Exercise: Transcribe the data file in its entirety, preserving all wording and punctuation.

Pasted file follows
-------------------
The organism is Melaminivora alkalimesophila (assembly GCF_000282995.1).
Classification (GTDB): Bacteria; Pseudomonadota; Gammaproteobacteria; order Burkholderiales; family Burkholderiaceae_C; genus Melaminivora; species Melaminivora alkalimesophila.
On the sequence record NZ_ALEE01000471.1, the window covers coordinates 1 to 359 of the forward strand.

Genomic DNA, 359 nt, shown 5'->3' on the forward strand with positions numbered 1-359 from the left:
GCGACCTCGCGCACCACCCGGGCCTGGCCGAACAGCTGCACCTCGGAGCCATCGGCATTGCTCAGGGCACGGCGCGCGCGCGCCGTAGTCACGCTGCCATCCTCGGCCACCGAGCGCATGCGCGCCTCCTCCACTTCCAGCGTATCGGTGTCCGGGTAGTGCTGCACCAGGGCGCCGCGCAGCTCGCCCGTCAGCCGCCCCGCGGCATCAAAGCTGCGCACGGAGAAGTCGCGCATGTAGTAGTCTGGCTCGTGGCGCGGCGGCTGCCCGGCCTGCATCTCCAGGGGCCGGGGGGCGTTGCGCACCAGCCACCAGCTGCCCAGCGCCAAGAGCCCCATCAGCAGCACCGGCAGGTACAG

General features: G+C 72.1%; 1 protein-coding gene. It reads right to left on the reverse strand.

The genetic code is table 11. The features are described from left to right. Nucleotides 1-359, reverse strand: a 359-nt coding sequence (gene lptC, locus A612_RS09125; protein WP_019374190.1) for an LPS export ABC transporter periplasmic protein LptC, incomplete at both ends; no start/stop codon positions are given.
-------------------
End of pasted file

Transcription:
The organism is Melaminivora alkalimesophila (assembly GCF_000282995.1).
Classification (GTDB): Bacteria; Pseudomonadota; Gammaproteobacteria; order Burkholderiales; family Burkholderiaceae_C; genus Melaminivora; species Melaminivora alkalimesophila.
On the sequence record NZ_ALEE01000471.1, the window covers coordinates 1 to 359 of the forward strand.

Genomic DNA, 359 nt, shown 5'->3' on the forward strand with positions numbered 1-359 from the left:
GCGACCTCGCGCACCACCCGGGCCTGGCCGAACAGCTGCACCTCGGAGCCATCGGCATTGCTCAGGGCACGGCGCGCGCGCGCCGTAGTCACGCTGCCATCCTCGGCCACCGAGCGCATGCGCGCCTCCTCCACTTCCAGCGTATCGGTGTCCGGGTAGTGCTGCACCAGGGCGCCGCGCAGCTCGCCCGTCAGCCGCCCCGCGGCATCAAAGCTGCGCACGGAGAAGTCGCGCATGTAGTAGTCTGGCTCGTGGCGCGGCGGCTGCCCGGCCTGCATCTCCAGGGGCCGGGGGGCGTTGCGCACCAGCCACCAGCTGCCCAGCGCCAAGAGCCCCATCAGCAGCACCGGCAGGTACAG

General features: G+C 72.1%; 1 protein-coding gene. It reads right to left on the reverse strand.

The genetic code is table 11. The features are described from left to right. Nucleotides 1-359, reverse strand: a 359-nt coding sequence (gene lptC, locus A612_RS09125; protein WP_019374190.1) for an LPS export ABC transporter periplasmic protein LptC, incomplete at both ends; no start/stop codon positions are given.